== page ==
Bahai News - One Voice events to celebrate women
One Voice events to celebrate women
By Rachel Campbell
USC's Baha'i Club will be organizing various activities next week for the
One Voice Campaign, which is dedicated to promoting gender equality.
Student-organized Baha'i clubs on college campuses across the country will
be participating in the One Voice Campaign.
The campaign coincides with the observation of International Women's Day and
the effort aimed at the U.S. Senate to ratify the United Nations convention
on elimination of all forms of discrimination against women. The United
States is the only democracy in the world that has not ratified the treaty.
Baha'i Club members will be in Hahn Plaza from Monday through Thursday
handing out statements of their beliefs to promote awareness of the group.
They will also be making presentations to deans and directors on campus to
further the faculty's understanding of the Baha'i faith.
"The Baha'i writings state clearly that the achievement of full equality
between women and men is essential to the progress of civilization, and
requires the full commitment of women as well as men to its realization,"
said Arghavan Rahimpour, a club member and a sophomore majoring in
psychobiology. "I hope that by having as many people as possible participate
in the local One Voice Campaign, we will do our little part to advance the
cause of equality."
The Baha'i faith was founded over a century ago by Baha'u'llah, who said,
"Women and men have been and will always be equal in the sight of God."
"We promote the fundamental unity of oneness and the independent
investigation of truth," said Samir Koirala, a club member and a graduate
student in neurobiology.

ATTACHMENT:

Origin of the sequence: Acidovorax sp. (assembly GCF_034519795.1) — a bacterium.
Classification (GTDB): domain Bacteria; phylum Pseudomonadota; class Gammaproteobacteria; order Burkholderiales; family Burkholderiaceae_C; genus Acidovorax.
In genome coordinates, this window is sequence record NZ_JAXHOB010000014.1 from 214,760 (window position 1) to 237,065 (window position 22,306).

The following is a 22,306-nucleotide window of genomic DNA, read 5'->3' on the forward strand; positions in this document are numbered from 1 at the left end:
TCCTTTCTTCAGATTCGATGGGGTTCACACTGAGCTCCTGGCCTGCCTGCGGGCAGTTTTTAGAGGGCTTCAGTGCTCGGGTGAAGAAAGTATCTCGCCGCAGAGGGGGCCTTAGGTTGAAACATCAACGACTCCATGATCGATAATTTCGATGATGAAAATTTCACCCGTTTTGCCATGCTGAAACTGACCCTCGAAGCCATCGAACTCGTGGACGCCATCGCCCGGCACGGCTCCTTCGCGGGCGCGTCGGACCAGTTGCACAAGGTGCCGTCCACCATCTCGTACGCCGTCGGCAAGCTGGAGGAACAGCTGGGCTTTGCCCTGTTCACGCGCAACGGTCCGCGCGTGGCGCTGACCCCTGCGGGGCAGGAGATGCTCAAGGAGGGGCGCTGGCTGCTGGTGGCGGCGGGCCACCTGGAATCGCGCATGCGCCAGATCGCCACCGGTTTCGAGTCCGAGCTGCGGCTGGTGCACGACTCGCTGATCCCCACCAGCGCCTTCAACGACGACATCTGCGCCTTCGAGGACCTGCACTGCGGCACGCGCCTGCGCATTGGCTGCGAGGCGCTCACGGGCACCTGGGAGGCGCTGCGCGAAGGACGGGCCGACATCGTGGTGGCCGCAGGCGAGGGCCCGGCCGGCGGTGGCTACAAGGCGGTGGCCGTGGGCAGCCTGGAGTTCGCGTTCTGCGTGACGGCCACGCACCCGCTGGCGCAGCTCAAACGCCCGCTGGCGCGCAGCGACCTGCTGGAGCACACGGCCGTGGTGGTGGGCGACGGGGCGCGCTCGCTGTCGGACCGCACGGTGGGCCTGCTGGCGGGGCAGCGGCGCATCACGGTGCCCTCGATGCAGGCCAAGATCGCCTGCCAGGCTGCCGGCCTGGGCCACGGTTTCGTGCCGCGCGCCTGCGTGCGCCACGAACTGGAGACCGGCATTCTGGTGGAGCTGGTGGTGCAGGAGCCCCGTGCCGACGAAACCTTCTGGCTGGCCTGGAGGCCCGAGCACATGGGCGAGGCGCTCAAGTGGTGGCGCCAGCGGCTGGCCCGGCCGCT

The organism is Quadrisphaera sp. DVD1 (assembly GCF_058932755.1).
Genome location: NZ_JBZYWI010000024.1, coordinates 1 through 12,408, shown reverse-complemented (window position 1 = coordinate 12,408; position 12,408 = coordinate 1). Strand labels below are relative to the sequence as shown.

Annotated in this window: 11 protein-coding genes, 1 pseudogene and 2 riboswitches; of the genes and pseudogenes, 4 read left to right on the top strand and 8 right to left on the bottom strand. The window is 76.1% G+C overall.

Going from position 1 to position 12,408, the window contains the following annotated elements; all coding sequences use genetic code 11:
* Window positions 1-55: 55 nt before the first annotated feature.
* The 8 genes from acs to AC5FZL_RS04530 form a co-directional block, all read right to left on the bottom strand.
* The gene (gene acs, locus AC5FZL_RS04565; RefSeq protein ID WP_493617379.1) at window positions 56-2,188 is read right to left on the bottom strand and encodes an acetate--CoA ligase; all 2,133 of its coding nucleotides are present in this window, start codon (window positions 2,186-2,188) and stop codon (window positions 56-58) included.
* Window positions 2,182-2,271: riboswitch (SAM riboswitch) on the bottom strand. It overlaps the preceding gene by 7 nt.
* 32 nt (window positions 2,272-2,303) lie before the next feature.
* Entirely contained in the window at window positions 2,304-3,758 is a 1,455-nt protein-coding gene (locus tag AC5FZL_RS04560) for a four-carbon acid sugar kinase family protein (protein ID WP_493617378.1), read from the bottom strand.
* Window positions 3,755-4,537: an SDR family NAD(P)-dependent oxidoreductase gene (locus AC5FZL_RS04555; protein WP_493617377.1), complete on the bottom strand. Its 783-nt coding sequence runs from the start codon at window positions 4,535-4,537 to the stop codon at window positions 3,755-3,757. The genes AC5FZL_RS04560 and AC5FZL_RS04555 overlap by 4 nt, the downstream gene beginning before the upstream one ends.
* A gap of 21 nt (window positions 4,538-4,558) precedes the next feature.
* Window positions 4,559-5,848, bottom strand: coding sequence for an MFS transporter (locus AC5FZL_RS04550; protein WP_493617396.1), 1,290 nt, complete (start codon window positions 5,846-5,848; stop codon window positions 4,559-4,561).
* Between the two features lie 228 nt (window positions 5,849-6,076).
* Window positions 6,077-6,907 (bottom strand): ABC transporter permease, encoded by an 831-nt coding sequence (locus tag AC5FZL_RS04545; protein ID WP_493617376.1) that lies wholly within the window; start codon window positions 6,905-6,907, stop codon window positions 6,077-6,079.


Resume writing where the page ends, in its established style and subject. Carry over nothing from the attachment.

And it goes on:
A statement issued by the National Spiritual Assembly of the Baha'is of the
United States explains the plan for human development and prosperity: "The
world of humanity is possessed of two wings: the male and the female. So
long as these two wings are not equivalent in strength, the bird will not
"For me, this club represents the foundation of my belief system, and
through this club I can work for what I believe in," Rahimpour said. "Right
now is the time for action, and through this club I can do that to achieve
oneness of humanity."
The Baha'i Club meets once or twice a week, depending on the number of
upcoming activities the club is sponsoring. The club currently has eight
members and is open to anyone, regardless of religious background or
"The club is open to anyone dedicated to racial unity," said Tajalli Greengus,
a club member and a senior majoring in Spanish.
For more information, call Greengus at (213) 764-1457.
Wilma Ellis will speak about the equality of women and men in the Leavey
Library Auditor-ium at 6 p.m. Tuesday. She will hold an informal discussion
in Sierra Apartments at 8 p.m. Wednesday.
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